I looked at all the "apparatus" on display, but took closeup fotos mainly of trucks from localities with some connection to me or my family. For instance, I was delited to see these two rigs right next to each other, from Leonia and Leonardo.
Had my family stayed in Palisades Park, I would have gone to Leonia High, because Palisades Park was then a sending district for Leonia. As kids, we used to rollerskate (with clip-on metal skates) up the sidewalks all the way into Leonia. And one brother, both sisters, and I walked thru Leonia and Fort Lee to the middle of the George Washington Bridge once.
But we moved to Leonardo while I was still in elementary school. I wasn't familiar with Brevent Park, but I spoke with the two guys from that truck, and they told me it is down Center Avenue (our house was at Center and Appleton) toward Atlantic Highlands. (Leonardo, by the way, is not named for Da Vinci but, according to the WPA Federal Writers Program placename project in May 1945, for "Henry and James Leonard, first ironmasters in N. J.") Leonia was "Coined from Fort Lee". (New readers of this blog should note that there are links throughout this post where you can find more information about some of the organizations represented at the Fire Muster.)
Then I saw a couple of trucks from Little Falls ("Lesser falls of Passaic River"). I wonder if there is still a waterfall there. International Falls, Minnesota (the place with frigid temperatures often reported in weather reports) has no falls anymore. A dam raised the water level and obliterated the falls. Nice little town tho, with a giant Smoky the Bear statue. I have shown many pix of the Great Falls at Paterson, and have to check for the Little Falls. I wasn't sure if Little Falls was the town my older sister and I went to, to sing in a choir. I took this picture to play safe.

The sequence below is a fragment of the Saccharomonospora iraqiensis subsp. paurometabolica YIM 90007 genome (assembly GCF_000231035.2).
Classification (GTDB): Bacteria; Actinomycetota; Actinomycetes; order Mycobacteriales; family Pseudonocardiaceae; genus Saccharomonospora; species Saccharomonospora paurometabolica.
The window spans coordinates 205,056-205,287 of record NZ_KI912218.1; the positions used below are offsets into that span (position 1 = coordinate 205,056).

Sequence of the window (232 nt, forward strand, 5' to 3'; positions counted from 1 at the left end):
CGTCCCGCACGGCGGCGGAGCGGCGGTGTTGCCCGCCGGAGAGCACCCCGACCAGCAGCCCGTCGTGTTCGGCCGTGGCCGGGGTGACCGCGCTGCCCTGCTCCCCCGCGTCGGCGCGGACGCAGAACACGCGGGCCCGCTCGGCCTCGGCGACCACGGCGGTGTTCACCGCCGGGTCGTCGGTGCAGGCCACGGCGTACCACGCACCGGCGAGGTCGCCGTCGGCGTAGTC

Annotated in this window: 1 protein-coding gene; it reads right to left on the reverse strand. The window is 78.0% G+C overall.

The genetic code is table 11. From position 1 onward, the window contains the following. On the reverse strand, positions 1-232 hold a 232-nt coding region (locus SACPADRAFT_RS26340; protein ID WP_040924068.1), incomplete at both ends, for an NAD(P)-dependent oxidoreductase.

This little kid sat behind the wheel of one of Little Falls's participating trucks. I'm puzzled about "Enterprise" on the truck. I see no reference to, for instance, an Enterprise section of Little Falls Township on Wikipedia.
Then I saw "Little Ferry" ("Colonial ferry"), and thought THAT might be the town where the (then) Bergen County Junior Choir met. There was a guy sitting on the steps of the truck and I asked him if Little Ferry is in Bergen County. It is. How about Little Falls? Passaic County. So it was Ferry, not Falls. Now I know.
It may not be relevant here, but when I was in the L's of the placenames website, I saw "Little Silver" (Monmouth County), where we lived for the year I was in eighth grade: "Payment to Indians, or appearance of quiet water". (Little Silver is largely a peninsula surrounded by the Shrewsbury River.)
This floodlite truck, intended to assist at nite fires, was in the Fire Museum when I fotograffed it for my post of April 2nd, 2008.
I now live near Silver Street in Vailsburg. I wonder if that has anything to do with a payment to Indians. There is, as far as I know, no publication that tells the origin of Newark street names. I have a book about Manhattan street names, and many of ours are the same as theirs (even if occasionally spelled differently, e.g., Blee(c)ker Street), but certainly not all. Is there a book about the origin of Newark street names? Anyone? There should be — book or website. Hey, history instructors in Newark colleges: how about suggesting such an explanatory list or website as a term-paper or class project for your students?
This firetruck is armored against fallen trees far from city streets. It is (or was) part of the New Jersey Forest Fire Service.
I arrived toward the very end of a bagpipe number by the Newark Firefighters Pipe Band, a group I mentioned here November 9th, 2007. For some reason, their website, which includes sample music, wasn't working for me today, even after I rebooted because another website was also not working. No music plays. They should fix that.